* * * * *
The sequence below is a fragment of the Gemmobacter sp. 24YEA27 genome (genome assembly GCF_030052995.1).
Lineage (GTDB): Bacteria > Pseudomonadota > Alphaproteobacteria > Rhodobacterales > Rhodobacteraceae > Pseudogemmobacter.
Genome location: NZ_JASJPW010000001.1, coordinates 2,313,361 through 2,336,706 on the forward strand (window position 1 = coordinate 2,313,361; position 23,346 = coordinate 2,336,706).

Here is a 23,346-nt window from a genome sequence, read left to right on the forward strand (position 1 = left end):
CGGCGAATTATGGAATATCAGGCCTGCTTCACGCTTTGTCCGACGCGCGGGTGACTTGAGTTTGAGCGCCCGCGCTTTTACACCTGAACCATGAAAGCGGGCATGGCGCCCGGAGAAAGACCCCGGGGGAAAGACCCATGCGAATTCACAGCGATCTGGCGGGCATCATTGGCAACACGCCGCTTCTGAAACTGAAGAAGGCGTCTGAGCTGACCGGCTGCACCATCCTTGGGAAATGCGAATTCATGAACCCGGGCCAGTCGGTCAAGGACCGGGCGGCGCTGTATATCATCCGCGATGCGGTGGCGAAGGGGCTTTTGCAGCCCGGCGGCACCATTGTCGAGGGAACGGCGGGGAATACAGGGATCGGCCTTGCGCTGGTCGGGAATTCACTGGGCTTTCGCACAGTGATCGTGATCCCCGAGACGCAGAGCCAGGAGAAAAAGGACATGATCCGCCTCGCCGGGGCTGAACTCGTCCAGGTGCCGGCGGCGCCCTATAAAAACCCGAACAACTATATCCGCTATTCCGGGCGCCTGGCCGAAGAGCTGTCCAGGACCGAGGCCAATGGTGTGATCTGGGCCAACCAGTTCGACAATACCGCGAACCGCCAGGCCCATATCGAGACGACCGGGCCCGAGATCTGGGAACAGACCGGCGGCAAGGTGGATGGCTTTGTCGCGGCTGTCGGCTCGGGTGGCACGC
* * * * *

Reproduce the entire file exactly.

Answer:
The sequence below is a fragment of the Gemmobacter sp. 24YEA27 genome (genome assembly GCF_030052995.1).
Lineage (GTDB): Bacteria > Pseudomonadota > Alphaproteobacteria > Rhodobacterales > Rhodobacteraceae > Pseudogemmobacter.
Genome location: NZ_JASJPW010000001.1, coordinates 2,313,361 through 2,336,706 on the forward strand (window position 1 = coordinate 2,313,361; position 23,346 = coordinate 2,336,706).

Here is a 23,346-nt window from a genome sequence, read left to right on the forward strand (position 1 = left end):
CGGCGAATTATGGAATATCAGGCCTGCTTCACGCTTTGTCCGACGCGCGGGTGACTTGAGTTTGAGCGCCCGCGCTTTTACACCTGAACCATGAAAGCGGGCATGGCGCCCGGAGAAAGACCCCGGGGGAAAGACCCATGCGAATTCACAGCGATCTGGCGGGCATCATTGGCAACACGCCGCTTCTGAAACTGAAGAAGGCGTCTGAGCTGACCGGCTGCACCATCCTTGGGAAATGCGAATTCATGAACCCGGGCCAGTCGGTCAAGGACCGGGCGGCGCTGTATATCATCCGCGATGCGGTGGCGAAGGGGCTTTTGCAGCCCGGCGGCACCATTGTCGAGGGAACGGCGGGGAATACAGGGATCGGCCTTGCGCTGGTCGGGAATTCACTGGGCTTTCGCACAGTGATCGTGATCCCCGAGACGCAGAGCCAGGAGAAAAAGGACATGATCCGCCTCGCCGGGGCTGAACTCGTCCAGGTGCCGGCGGCGCCCTATAAAAACCCGAACAACTATATCCGCTATTCCGGGCGCCTGGCCGAAGAGCTGTCCAGGACCGAGGCCAATGGTGTGATCTGGGCCAACCAGTTCGACAATACCGCGAACCGCCAGGCCCATATCGAGACGACCGGGCCCGAGATCTGGGAACAGACCGGCGGCAAGGTGGATGGCTTTGTCGCGGCTGTCGGCTCGGGTGGCACGC